Monthly Archives: March 2016

a writer’s gang

I’m waiting to hear back from my mother and sister. I’m not tapping my feet about this (tap, tap, tap), because they have lives and I know that (tap, tap). I sent them my latest story a couple of days ago, and I’m keen to hear their thoughts. What worked and what didn’t. What they’d prefer gone, what they felt was missing. I trust them. They are both astute readers.

As I checked my email repeatedly today, it occurred to me how many people help with my writing.  These people are integral to me producing halfway decent stories. Writing teachers have given of their time and wisdom, some well beyond the course or workshop. My mother and sister often look at my work. Two of my childhood friends, and another writing friend provide feedback. Two friends in Texas, USA often read my stories. My husband is great at giving me title ideas when I’m stuck. And lastly, but so importantly, my writing group critiques most of my pieces – kindly, gently and thoroughly, helping me improve every story I submit. They are brilliant.

Without these generous people, I wouldn’t be able to make my stories work. Before the gift of their different perspectives, my work is muddy and lacks resonance. Other people get me there, every time. And I think that must be true of most writers. We think we create our stories, and it’s true we put the initial words on paper, but many others make suggestions, discuss plots, find weak points, encourage us, or even just bring us the odd cup of tea. We get the job done with the help of our gang, and hopefully we in turn become part of the support crew for other writers we know.

If you happen to be a writer doing it solo, I can recommend doing a writing course (preferably in person – just my opinion though, since I’ve heard of online writing groups that seem to work), since that’s how I met my fantastic writing group. And if you have a family member or a friend you trust, just ask. See if they’re happy to read your pieces from time to time (just try not to be impatient like me!). You can always rotate who you ask, to avoid dumping too much on the one person.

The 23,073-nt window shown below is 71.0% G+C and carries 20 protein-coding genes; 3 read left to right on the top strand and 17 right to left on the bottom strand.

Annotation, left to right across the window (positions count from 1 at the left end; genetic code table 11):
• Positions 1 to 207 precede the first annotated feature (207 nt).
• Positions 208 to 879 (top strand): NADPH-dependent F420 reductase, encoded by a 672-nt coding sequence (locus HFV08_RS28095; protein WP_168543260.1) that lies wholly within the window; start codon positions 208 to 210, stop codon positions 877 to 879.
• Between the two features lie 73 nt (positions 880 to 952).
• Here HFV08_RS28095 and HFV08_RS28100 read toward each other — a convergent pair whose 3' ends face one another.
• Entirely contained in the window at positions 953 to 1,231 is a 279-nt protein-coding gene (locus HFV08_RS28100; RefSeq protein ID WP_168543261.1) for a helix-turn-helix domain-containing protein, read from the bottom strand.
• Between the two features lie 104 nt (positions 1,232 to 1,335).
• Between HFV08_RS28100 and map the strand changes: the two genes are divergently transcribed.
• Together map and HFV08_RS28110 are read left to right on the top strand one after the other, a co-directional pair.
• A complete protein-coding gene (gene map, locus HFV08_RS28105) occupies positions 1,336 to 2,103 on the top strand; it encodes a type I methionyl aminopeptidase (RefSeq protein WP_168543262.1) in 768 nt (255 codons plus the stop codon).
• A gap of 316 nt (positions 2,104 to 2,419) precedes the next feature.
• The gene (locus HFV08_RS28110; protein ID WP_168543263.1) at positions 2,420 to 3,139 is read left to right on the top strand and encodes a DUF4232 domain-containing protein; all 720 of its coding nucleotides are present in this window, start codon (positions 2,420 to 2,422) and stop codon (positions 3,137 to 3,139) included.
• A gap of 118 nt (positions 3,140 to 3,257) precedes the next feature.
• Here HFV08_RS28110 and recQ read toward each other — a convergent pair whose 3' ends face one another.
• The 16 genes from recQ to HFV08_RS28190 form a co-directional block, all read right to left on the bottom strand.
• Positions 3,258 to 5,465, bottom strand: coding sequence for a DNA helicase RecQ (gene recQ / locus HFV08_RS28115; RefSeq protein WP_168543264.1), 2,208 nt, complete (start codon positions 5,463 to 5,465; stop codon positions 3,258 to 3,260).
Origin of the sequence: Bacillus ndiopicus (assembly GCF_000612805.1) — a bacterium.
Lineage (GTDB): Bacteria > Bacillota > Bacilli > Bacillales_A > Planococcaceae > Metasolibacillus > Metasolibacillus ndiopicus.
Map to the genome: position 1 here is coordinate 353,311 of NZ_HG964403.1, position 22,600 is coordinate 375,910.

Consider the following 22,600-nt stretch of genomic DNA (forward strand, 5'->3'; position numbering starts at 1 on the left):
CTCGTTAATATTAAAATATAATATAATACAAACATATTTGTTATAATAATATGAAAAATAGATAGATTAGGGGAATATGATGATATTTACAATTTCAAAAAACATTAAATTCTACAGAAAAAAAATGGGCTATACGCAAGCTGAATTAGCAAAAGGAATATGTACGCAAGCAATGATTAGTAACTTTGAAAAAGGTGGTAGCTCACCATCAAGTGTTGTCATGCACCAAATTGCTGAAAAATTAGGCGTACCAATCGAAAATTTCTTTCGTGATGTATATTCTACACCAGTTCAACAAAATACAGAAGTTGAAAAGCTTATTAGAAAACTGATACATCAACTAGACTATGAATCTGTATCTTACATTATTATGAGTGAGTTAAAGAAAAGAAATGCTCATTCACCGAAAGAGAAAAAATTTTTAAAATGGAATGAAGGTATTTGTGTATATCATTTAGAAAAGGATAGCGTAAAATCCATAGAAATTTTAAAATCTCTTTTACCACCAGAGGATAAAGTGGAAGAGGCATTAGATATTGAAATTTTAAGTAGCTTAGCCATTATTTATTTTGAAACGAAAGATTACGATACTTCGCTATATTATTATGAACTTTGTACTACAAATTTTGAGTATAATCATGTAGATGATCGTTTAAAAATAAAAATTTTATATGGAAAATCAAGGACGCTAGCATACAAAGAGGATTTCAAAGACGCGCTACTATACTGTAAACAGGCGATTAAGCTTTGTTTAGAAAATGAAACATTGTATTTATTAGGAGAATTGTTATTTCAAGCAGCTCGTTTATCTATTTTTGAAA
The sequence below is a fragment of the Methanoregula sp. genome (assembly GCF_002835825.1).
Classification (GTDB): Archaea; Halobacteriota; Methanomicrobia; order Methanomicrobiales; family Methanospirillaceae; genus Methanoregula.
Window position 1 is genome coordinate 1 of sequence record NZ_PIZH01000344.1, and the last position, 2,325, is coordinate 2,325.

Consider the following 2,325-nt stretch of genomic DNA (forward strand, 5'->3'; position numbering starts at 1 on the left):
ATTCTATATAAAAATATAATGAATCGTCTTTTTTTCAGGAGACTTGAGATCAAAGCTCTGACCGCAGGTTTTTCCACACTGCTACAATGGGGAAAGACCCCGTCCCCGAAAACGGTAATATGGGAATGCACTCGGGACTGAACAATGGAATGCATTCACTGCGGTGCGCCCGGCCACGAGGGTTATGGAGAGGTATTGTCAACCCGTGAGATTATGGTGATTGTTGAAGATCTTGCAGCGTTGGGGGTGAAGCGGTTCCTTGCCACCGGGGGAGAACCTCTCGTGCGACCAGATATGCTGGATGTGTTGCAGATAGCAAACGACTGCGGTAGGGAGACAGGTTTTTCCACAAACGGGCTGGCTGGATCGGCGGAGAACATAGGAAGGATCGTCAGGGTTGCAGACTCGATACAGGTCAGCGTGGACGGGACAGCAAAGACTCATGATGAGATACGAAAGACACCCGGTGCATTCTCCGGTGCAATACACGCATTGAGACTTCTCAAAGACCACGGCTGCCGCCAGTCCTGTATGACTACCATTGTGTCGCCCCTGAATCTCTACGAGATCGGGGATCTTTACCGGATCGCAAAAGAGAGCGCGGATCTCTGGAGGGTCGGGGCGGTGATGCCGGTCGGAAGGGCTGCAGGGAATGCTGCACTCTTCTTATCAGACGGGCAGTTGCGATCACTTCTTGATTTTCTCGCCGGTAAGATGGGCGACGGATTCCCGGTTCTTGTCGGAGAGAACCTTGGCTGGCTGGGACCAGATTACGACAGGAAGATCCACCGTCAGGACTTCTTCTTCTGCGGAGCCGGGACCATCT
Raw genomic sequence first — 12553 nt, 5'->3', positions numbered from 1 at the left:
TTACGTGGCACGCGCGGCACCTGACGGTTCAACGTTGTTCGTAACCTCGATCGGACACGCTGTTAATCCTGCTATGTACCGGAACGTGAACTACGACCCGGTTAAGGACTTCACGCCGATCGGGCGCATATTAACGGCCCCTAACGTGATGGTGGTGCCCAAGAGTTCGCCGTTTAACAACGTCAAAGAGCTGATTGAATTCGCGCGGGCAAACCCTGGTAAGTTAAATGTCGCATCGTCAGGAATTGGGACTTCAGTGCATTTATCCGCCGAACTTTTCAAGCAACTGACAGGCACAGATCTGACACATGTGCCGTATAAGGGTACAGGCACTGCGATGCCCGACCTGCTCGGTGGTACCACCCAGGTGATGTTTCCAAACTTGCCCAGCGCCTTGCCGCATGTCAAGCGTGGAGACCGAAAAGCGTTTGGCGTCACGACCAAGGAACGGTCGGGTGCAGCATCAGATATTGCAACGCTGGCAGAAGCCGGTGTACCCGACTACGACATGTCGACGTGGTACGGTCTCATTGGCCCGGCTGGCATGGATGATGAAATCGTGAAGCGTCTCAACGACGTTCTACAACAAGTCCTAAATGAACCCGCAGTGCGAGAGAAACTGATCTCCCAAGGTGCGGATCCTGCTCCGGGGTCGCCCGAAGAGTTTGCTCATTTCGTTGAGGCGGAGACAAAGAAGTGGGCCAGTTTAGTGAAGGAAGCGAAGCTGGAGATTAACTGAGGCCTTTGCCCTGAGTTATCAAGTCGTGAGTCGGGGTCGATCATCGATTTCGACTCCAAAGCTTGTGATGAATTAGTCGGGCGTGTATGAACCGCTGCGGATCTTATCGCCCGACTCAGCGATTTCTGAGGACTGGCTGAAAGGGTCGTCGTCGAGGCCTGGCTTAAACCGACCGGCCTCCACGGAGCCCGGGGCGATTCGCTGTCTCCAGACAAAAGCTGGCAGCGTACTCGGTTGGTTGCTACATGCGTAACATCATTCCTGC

Although it’s been hard to ask for help, I’ve found that most people want to lend a hand to a struggling writer. Most people enjoy being consulted, and most people have kind spirits.

We all need each other when it comes to writing. Or perhaps I should just say we all need each other.  Writers or not.

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Stories and a poem

I’ve been reading a lot of short stories lately, soaking them in. Helen Simpson, Cate Kennedy, Angela Carter. Christos Tsolkas, George Saunders. Flannery O’Connor, Alice Munro and Lorrie Moore. Joyce Carol Oates and Raymond Carver. Sometimes I am almost breathless at the end of a piece, and I have to get up and move and shake myself. These writers blow my mind.

I’ve also been reading a bit of poetry, in a small volume I bought myself a couple of years ago, Penguin’s Poems for Life. And although I’ve read this particular poem before, and no doubt you’ve seen it too, when I read it today I had that breathless feeling again. It’s by Raymond Carver, written when he knew he was dying of lung cancer.

***

 

Late Fragment

And did you get what

you wanted from this life, even so?

I did.

And what did you want?

To call myself beloved, to feel myself

beloved on the earth.

 

***

 

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